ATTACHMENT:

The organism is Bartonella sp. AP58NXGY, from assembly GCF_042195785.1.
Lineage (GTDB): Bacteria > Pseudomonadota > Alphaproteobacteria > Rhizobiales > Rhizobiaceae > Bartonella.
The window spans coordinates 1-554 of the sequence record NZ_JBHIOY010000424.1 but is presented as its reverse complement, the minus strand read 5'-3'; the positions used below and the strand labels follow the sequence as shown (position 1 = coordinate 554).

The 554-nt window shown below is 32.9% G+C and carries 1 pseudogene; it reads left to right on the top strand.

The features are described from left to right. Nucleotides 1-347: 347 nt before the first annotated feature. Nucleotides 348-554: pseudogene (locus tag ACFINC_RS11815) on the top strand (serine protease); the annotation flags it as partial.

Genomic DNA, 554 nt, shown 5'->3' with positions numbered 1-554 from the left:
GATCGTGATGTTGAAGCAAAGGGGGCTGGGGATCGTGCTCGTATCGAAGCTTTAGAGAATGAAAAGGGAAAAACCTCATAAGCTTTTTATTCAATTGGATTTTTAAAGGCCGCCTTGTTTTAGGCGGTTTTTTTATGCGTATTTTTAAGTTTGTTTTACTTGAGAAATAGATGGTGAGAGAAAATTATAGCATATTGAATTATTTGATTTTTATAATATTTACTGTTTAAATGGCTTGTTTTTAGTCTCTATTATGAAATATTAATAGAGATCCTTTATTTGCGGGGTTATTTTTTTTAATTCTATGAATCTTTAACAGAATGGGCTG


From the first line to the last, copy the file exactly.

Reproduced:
The organism is Bartonella sp. AP58NXGY, from assembly GCF_042195785.1.
Lineage (GTDB): Bacteria > Pseudomonadota > Alphaproteobacteria > Rhizobiales > Rhizobiaceae > Bartonella.
The window spans coordinates 1-554 of the sequence record NZ_JBHIOY010000424.1 but is presented as its reverse complement, the minus strand read 5'-3'; the positions used below and the strand labels follow the sequence as shown (position 1 = coordinate 554).

The 554-nt window shown below is 32.9% G+C and carries 1 pseudogene; it reads left to right on the top strand.

The features are described from left to right. Nucleotides 1-347: 347 nt before the first annotated feature. Nucleotides 348-554: pseudogene (locus tag ACFINC_RS11815) on the top strand (serine protease); the annotation flags it as partial.

Genomic DNA, 554 nt, shown 5'->3' with positions numbered 1-554 from the left:
GATCGTGATGTTGAAGCAAAGGGGGCTGGGGATCGTGCTCGTATCGAAGCTTTAGAGAATGAAAAGGGAAAAACCTCATAAGCTTTTTATTCAATTGGATTTTTAAAGGCCGCCTTGTTTTAGGCGGTTTTTTTATGCGTATTTTTAAGTTTGTTTTACTTGAGAAATAGATGGTGAGAGAAAATTATAGCATATTGAATTATTTGATTTTTATAATATTTACTGTTTAAATGGCTTGTTTTTAGTCTCTATTATGAAATATTAATAGAGATCCTTTATTTGCGGGGTTATTTTTTTTAATTCTATGAATCTTTAACAGAATGGGCTG